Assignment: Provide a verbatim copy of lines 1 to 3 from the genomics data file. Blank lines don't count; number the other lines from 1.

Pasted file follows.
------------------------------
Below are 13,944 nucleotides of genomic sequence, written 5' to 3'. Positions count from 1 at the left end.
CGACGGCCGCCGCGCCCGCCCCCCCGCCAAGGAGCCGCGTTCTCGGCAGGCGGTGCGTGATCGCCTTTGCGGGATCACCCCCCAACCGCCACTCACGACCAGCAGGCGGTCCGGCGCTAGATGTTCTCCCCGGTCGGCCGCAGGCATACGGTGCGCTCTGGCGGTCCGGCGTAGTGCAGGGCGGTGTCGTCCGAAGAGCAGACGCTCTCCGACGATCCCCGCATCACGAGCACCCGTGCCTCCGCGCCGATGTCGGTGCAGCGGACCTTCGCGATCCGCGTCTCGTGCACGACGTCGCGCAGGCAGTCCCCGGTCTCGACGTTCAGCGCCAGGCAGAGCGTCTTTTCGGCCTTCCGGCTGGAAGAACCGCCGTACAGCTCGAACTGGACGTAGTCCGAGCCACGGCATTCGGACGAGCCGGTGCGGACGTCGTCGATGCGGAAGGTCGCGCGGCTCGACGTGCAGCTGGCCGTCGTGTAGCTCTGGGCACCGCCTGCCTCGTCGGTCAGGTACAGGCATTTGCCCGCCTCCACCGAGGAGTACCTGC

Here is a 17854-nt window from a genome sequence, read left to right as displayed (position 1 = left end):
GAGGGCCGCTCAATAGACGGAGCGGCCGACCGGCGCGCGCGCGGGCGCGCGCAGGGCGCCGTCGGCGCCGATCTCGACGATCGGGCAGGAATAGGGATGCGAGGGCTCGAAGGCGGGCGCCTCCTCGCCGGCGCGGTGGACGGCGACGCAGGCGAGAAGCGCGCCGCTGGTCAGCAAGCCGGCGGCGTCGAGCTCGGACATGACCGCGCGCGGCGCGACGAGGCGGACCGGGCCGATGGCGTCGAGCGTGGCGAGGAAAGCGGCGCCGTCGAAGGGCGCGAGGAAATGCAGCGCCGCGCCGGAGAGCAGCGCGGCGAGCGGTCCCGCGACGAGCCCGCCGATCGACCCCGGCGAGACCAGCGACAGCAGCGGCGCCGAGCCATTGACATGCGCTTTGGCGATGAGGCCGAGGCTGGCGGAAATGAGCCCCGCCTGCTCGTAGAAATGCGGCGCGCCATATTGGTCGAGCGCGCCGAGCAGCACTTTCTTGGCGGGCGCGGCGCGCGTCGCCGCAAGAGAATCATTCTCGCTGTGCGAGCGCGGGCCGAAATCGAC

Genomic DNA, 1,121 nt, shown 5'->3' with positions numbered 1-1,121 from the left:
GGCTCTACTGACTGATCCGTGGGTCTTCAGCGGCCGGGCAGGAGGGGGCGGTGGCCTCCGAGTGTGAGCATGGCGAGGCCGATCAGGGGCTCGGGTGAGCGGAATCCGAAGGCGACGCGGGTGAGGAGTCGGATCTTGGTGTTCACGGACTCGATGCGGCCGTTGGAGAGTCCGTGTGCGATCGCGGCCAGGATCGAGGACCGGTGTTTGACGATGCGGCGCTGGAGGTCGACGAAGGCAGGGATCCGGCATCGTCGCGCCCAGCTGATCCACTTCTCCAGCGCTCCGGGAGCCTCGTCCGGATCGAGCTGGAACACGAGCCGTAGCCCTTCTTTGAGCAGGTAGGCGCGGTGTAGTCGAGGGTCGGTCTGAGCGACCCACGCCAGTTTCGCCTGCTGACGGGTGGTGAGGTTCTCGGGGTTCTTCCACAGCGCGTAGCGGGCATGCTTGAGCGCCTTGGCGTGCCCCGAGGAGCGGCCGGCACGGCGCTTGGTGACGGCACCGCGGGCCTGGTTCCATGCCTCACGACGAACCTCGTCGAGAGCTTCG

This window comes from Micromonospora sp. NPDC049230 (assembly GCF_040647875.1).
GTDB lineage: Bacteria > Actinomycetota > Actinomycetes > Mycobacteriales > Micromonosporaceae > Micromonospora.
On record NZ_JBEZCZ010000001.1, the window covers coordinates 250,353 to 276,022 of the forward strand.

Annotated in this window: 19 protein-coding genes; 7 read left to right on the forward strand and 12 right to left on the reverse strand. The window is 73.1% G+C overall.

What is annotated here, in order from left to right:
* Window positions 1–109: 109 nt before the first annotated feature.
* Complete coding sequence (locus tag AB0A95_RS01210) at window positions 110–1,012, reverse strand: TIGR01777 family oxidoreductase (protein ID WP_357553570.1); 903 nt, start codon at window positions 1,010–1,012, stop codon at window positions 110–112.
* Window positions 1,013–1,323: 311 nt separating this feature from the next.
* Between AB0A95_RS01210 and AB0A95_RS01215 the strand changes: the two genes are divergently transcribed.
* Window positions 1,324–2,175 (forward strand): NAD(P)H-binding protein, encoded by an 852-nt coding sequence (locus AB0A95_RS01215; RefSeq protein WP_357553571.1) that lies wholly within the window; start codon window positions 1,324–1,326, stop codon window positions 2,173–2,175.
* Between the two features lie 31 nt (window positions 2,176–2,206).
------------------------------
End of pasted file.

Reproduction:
Below are 13,944 nucleotides of genomic sequence, written 5' to 3'. Positions count from 1 at the left end.
CGACGGCCGCCGCGCCCGCCCCCCCGCCAAGGAGCCGCGTTCTCGGCAGGCGGTGCGTGATCGCCTTTGCGGGATCACCCCCCAACCGCCACTCACGACCAGCAGGCGGTCCGGCGCTAGATGTTCTCCCCGGTCGGCCGCAGGCATACGGTGCGCTCTGGCGGTCCGGCGTAGTGCAGGGCGGTGTCGTCCGAAGAGCAGACGCTCTCCGACGATCCCCGCATCACGAGCACCCGTGCCTCCGCGCCGATGTCGGTGCAGCGGACCTTCGCGATCCGCGTCTCGTGCACGACGTCGCGCAGGCAGTCCCCGGTCTCGACGTTCAGCGCCAGGCAGAGCGTCTTTTCGGCCTTCCGGCTGGAAGAACCGCCGTACAGCTCGAACTGGACGTAGTCCGAGCCACGGCATTCGGACGAGCCGGTGCGGACGTCGTCGATGCGGAAGGTCGCGCGGCTCGACGTGCAGCTGGCCGTCGTGTAGCTCTGGGCACCGCCTGCCTCGTCGGTCAGGTACAGGCATTTGCCCGCCTCCACCGAGGAGTACCTGC

Here is a 17854-nt window from a genome sequence, read left to right as displayed (position 1 = left end):